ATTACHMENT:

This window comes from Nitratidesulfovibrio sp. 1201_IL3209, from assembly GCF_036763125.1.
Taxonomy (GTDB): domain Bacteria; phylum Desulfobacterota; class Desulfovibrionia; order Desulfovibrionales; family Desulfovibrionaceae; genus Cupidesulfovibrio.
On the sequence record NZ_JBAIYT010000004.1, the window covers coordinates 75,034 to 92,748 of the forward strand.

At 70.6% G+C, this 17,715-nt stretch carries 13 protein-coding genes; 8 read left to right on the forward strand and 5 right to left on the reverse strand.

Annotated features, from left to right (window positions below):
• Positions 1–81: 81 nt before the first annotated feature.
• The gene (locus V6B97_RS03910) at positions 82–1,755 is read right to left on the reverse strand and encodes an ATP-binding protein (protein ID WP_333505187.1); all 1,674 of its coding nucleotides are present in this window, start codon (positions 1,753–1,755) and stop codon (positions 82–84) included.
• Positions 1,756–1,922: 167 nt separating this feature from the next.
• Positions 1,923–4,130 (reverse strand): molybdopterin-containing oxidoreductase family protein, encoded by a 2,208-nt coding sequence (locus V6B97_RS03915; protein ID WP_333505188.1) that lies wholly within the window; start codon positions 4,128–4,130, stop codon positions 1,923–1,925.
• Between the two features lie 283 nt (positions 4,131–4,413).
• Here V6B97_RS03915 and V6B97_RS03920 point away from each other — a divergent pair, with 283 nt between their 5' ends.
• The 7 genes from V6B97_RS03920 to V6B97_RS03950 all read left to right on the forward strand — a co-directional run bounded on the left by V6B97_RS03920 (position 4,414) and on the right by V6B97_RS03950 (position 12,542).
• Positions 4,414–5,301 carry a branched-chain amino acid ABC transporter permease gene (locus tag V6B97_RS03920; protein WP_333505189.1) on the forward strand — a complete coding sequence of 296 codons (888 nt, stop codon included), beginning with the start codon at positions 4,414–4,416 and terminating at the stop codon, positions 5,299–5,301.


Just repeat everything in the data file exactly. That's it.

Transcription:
This window comes from Nitratidesulfovibrio sp. 1201_IL3209, from assembly GCF_036763125.1.
Taxonomy (GTDB): domain Bacteria; phylum Desulfobacterota; class Desulfovibrionia; order Desulfovibrionales; family Desulfovibrionaceae; genus Cupidesulfovibrio.
On the sequence record NZ_JBAIYT010000004.1, the window covers coordinates 75,034 to 92,748 of the forward strand.

At 70.6% G+C, this 17,715-nt stretch carries 13 protein-coding genes; 8 read left to right on the forward strand and 5 right to left on the reverse strand.

Annotated features, from left to right (window positions below):
• Positions 1–81: 81 nt before the first annotated feature.
• The gene (locus V6B97_RS03910) at positions 82–1,755 is read right to left on the reverse strand and encodes an ATP-binding protein (protein ID WP_333505187.1); all 1,674 of its coding nucleotides are present in this window, start codon (positions 1,753–1,755) and stop codon (positions 82–84) included.
• Positions 1,756–1,922: 167 nt separating this feature from the next.
• Positions 1,923–4,130 (reverse strand): molybdopterin-containing oxidoreductase family protein, encoded by a 2,208-nt coding sequence (locus V6B97_RS03915; protein ID WP_333505188.1) that lies wholly within the window; start codon positions 4,128–4,130, stop codon positions 1,923–1,925.
• Between the two features lie 283 nt (positions 4,131–4,413).
• Here V6B97_RS03915 and V6B97_RS03920 point away from each other — a divergent pair, with 283 nt between their 5' ends.
• The 7 genes from V6B97_RS03920 to V6B97_RS03950 all read left to right on the forward strand — a co-directional run bounded on the left by V6B97_RS03920 (position 4,414) and on the right by V6B97_RS03950 (position 12,542).
• Positions 4,414–5,301 carry a branched-chain amino acid ABC transporter permease gene (locus tag V6B97_RS03920; protein WP_333505189.1) on the forward strand — a complete coding sequence of 296 codons (888 nt, stop codon included), beginning with the start codon at positions 4,414–4,416 and terminating at the stop codon, positions 5,299–5,301.